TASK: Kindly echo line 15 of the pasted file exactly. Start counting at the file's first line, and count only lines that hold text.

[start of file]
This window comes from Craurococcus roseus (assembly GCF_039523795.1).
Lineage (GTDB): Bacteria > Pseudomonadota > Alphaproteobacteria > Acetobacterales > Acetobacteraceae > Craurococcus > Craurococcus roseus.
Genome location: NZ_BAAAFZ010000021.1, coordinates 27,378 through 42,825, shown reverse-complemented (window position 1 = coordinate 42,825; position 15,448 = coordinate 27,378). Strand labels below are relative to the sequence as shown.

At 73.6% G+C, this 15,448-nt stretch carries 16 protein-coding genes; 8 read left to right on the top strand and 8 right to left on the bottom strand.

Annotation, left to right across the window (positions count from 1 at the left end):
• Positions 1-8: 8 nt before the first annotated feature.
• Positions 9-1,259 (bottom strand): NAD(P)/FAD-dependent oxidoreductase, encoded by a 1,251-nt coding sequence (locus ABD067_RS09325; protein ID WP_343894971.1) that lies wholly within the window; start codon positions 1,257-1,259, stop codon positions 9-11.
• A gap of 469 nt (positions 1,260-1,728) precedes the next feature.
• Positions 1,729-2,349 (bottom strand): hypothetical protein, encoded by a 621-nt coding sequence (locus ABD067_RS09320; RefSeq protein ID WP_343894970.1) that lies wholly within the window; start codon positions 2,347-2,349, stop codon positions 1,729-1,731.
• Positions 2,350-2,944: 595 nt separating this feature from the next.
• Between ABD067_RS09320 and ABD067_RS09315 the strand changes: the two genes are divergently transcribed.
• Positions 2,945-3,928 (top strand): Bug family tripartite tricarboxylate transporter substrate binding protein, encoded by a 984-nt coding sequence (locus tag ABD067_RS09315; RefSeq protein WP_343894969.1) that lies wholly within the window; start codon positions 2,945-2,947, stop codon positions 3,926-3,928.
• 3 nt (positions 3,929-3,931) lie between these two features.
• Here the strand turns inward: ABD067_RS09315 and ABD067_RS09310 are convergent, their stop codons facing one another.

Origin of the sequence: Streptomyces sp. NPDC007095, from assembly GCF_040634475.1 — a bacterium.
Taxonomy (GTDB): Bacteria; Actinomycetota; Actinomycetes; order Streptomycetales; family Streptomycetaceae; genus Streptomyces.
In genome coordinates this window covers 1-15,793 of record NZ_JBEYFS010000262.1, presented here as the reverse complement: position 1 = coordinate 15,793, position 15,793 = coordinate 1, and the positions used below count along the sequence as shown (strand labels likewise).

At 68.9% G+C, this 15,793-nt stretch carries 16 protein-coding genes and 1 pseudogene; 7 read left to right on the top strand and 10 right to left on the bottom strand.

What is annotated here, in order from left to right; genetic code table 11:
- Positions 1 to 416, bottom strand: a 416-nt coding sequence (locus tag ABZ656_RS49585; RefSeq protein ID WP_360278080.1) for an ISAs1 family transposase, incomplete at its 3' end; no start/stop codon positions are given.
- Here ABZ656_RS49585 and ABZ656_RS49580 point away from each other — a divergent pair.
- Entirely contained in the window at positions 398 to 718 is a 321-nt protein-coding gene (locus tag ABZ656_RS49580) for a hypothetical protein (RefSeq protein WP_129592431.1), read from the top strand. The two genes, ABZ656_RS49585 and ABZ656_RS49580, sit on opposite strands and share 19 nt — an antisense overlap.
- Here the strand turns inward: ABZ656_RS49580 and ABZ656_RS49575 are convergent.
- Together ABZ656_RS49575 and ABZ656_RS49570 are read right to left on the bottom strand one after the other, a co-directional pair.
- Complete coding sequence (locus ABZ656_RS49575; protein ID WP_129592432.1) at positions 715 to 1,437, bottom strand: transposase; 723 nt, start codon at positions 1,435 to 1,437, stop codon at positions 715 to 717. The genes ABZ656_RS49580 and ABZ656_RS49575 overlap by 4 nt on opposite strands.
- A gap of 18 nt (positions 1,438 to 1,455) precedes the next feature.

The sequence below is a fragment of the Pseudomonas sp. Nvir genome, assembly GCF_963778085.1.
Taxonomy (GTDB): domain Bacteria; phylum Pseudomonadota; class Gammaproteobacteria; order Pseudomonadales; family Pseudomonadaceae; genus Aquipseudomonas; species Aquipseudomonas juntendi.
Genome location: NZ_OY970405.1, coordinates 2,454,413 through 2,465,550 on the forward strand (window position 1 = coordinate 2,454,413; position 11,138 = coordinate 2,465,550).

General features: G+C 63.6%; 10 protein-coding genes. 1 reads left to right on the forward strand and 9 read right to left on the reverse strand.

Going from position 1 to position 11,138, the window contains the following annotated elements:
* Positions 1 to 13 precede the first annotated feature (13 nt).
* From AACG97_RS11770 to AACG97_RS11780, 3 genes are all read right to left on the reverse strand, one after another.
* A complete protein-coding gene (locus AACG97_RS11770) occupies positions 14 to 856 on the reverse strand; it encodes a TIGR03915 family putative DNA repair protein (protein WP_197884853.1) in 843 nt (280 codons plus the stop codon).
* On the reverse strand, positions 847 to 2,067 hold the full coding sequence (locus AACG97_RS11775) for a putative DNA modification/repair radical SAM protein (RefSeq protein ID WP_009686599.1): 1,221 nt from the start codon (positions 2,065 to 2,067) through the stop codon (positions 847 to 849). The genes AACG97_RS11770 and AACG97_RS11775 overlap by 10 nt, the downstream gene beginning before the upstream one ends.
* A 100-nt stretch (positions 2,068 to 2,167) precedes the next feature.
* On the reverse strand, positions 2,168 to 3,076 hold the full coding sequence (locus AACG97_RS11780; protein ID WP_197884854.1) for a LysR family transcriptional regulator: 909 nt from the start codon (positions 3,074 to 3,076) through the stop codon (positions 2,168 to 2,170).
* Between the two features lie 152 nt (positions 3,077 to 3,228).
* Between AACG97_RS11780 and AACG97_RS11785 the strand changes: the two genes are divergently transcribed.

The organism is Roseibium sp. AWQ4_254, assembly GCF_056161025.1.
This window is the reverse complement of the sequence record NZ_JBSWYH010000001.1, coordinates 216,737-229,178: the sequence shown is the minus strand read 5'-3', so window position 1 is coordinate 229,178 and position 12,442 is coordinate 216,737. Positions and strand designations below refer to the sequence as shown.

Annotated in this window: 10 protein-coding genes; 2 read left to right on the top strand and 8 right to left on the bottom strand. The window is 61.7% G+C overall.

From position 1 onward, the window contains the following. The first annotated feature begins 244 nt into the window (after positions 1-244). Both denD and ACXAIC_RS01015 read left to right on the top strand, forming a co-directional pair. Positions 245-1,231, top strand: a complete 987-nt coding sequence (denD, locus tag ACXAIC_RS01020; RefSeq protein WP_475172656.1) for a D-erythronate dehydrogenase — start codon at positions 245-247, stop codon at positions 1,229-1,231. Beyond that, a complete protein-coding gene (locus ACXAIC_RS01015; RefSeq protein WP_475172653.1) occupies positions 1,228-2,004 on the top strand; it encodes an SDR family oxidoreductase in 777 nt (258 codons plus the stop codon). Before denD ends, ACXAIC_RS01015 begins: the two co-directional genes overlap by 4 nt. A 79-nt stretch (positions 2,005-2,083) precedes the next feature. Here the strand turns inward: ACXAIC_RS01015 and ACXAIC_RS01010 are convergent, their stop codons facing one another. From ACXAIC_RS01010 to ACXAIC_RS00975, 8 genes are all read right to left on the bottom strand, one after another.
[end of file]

Origin of the sequence: Streptomyces sp. NPDC007095, from assembly GCF_040634475.1 — a bacterium.